That no such action has been taken or is being planned should by now be cause of serious concern to all those in the European Parliament who are committed to advancing the cause of human rights. New proposals cannot compensate for this failure. The recommendation to appoint an ’ombudsman’ for human rights in the Parliament to represent the European Parliament vis-à-vis third parties, in particular the EU institutions and the international organizations, is interesting. However, what its precise purpose and role should be remains as yet unclear. Such a proposal should be looked at in the context of a more fundamental review of the role of the Parliament in the field of human rights. A question in this connection would be what the connection might be with the proposal to nominate a special envoy for prisoners of conscience and human rights defenders made by the European Parliament in its resolution on international human rights in 2000 (Malmström report, paragraph 17) - a proposal that has never been implemented.

With regard to the Human Rights Forum it would be appropriate for the European Parliament to consider the extremely limited involvement it has so far had itself with this evolving mechanism before recommending to invite national parliamentarians.

While the primacy of the Parliament’s human rights brief lies with the Foreign Affairs Committee, human rights within the EU are covered by the Citizens’ Rights Committee (responsibility with regard to the enlargement countries being divided among the two). The Development Committee has determined human rights to be an important aspect of its work also. This division risks to have repercussions on the way human rights are being addressed in the various regions of the world by the Parliament. There is in fact no structural connection between the three regarding their respective human rights briefs and how these could effectively interact. This is illustrated by the fact that there has been no contact between the rapporteurs of the two annual reports - one curious result being that the perspective of the enlargement countries is not covered at all.

* Promising methodology

This is all the more regrettable in light of the very positive step that was taken by last year’s rapporteur on human rights within the EU to assess each member state’s performance on human rights against a number of articles of the newly adopted Charter of Fundamental Rights. Thus, a beginning was made to devise a methodology for monitoring and evaluation. As we have argued repeatedly over the past years, and was acknowledged in the May 2001 Commission communication, such a methodology must be the basis for any human rights policy, internally or externally.

We welcome Ms Swiebel’s stated intention to develop and improve on this important initiative. The question must however at the same time be asked whether it ought to be the role of the Parliament to undertake such a task itself. Ms Diez Gonzalez’ report implies (draft resolution operative paragraph 7) that such reporting should be the task of the EU Human Rights Agency it proposes to be set up (operative paragraph 17). As a result of the first annual human rights forum (December 1999), the Commission in its May 2001 communication offers a considered argumentation for rejection of this Human Rights Agency idea. We are concerned that the Parliament comes back with the suggestion without any precision as to its role and purpose, and without any reference to the Commission’s arguments to reject it. Whatever its merits, it is clear that the role the Parliament can and should play regarding human rights within the European Union should be closely linked to the methodology of monitoring and evaluation of the reports of other institutions.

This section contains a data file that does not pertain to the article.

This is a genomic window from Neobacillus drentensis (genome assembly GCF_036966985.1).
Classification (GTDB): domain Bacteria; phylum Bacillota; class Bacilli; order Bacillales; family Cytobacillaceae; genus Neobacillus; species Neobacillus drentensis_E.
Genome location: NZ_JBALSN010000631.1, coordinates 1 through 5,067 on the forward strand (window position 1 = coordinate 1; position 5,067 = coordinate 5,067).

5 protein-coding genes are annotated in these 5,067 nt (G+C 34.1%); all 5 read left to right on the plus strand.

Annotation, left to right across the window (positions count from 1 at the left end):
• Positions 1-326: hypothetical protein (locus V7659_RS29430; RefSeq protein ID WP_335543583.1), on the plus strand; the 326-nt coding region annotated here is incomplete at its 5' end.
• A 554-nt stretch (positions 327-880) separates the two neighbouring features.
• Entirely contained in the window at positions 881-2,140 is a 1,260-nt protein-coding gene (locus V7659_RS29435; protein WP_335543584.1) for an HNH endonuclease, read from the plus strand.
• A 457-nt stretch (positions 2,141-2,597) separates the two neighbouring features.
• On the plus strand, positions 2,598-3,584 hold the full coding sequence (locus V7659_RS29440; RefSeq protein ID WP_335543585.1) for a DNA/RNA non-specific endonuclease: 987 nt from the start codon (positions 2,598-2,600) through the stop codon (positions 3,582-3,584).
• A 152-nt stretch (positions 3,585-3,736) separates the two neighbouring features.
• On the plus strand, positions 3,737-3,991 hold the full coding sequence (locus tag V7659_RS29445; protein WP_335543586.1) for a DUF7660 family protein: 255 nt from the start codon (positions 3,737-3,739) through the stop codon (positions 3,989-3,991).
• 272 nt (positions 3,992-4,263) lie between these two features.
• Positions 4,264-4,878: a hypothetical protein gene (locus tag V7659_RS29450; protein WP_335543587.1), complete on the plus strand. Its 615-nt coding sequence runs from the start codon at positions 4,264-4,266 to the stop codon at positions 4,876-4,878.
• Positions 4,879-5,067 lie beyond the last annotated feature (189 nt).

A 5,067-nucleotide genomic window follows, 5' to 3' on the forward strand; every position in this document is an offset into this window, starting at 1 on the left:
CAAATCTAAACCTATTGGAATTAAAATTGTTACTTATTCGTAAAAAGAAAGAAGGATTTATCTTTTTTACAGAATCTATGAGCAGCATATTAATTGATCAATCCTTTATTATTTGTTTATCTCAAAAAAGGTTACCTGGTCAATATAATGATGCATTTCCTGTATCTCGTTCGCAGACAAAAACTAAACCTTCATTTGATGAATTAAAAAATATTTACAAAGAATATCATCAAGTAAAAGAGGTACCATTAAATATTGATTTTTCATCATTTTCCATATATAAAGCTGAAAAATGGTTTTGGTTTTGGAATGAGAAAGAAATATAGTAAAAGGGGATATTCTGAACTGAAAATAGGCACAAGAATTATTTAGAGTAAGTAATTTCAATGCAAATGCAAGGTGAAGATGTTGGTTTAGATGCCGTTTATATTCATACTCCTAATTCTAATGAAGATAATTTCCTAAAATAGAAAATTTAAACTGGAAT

* Mainstreaming

We welcome the analysis in the May 2001 Commission communication regarding the need for mainstreaming human rights into other policies and activities of the EU. It is clear however that to bring mainstreaming into practice without losing the necessary focus requires adaptations both to the operational side and to the structural and institutional arrangements.

In this context we note with interest that where we had, at the occasion of the recent midterm review, called for a separate human rights committee in the European Parliament, this is now proposed also in Ms Diez Gonzalez’ report (operative paragraph 16) to be introduced after the next EP elections in 2004. However, it is important to determine what the scope for such a committee should be. The report refers to a committee "responsible for problems relating to human rights, democratization in third countries and relations with international organizations active in the sphere of human rights". We believe firmly that a comprehensive EU human rights policy should integrate both the internal and external dimensions. The internal dimension is all the more important for an EU that aspires to broaden its scope and membership. So far not much more than lip-service has been paid to this notion of integration, and the European Parliament would be well placed to address it, both substantively and in terms of adjusting its own approach and structure. We would therefore favor at least the creation of a proper linkage between that new body and the Citizens’ Rights Committee.